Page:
EU border agency sued for concealing evidence of Libya migrant boat pullbacks
Civil rescue organisation Sea-Watch is suing the European Union border force Frontex in the EU's general court after the agency refused to release documents that shed light on its dealings and coordination on migrants with the Libyan coastguard in the central Mediterranean.
“For years, Frontex has used secrecy to protect itself from having to face the consequences of its actions - something that is especially true when it comes to the agency’s operations and its complicity in human rights violations,” said a Sea-Watch statement about the case.
The lawsuit revolves around an incident in which a Sea-Watch vessel documented an illegal pulling back of a boat containing 20 migrants who had left Libyan coastal waters last year.
Frontex drones were seen circling the boat in distress three times before the Libyan coast guard appeared in international waters, and forcibly returned the migrants back to Libya.
Evidence of such coordination could constitute a violation of the international principle of non-refoulement, which forbids the EU from returning asylum seekers to a country in which they could be in danger of persecution.
The Libyan coastguard, a key ally in Europe’s strategy to secure its southern sea border, has been accused of multiple human rights abuses.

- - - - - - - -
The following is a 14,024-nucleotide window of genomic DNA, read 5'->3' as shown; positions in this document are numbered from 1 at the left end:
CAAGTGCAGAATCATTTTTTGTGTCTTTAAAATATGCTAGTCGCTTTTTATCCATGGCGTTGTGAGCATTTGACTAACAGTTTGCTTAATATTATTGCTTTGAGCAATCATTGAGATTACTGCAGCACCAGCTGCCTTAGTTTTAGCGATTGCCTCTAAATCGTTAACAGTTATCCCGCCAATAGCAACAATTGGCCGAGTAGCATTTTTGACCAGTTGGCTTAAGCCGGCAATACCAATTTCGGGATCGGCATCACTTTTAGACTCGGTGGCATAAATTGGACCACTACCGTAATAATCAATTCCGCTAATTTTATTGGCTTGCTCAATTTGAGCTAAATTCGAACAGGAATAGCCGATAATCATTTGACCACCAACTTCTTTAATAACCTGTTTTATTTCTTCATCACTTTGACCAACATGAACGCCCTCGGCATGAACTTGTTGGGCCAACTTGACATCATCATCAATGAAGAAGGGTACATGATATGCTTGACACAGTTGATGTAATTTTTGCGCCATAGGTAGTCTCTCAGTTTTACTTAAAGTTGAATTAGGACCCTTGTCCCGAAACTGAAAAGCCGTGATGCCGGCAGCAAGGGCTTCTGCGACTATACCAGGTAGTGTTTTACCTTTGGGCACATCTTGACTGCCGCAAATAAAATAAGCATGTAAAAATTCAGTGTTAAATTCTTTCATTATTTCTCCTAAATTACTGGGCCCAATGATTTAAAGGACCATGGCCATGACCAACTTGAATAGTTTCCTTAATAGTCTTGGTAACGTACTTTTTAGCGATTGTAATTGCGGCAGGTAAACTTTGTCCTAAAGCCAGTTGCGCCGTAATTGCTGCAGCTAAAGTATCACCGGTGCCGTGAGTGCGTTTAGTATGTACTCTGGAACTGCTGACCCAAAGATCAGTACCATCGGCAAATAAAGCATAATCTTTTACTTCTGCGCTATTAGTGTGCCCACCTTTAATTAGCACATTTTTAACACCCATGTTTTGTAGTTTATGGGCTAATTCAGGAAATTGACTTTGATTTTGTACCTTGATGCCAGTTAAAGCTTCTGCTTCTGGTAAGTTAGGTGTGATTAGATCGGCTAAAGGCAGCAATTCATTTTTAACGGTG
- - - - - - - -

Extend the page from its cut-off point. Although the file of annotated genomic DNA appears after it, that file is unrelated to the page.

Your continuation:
This is not the first time the divisive border agency has been taken to court this year for such actions.
In March, Syrian refugee Alaa Hamoudi made a claim to the European Court of Justice, alleging that his boat was pushed back by Greek border guards in complicity with Frontex - breaching international law.
The most recent lawsuit comes at the end of a week of particularly bad news for Frontex - after Fabrice Leggeri, a figurehead for impenetrable European frontiers, resigned as head of the border agency on Friday.
Leggeri was frequently accused of tolerating illegal "pushbacks" of migrants, often in cooperation with the Libyan coastguard and across the central Mediterranean.
On Wednesday, an investigation by French daily Le Monde and investigative outfit Lighthouse Reports found that Frontex recorded pushbacks in Greek waters between March 2020 and September 2021 as "operations to prevent departures (towards Europe), carried out in Turkish waters".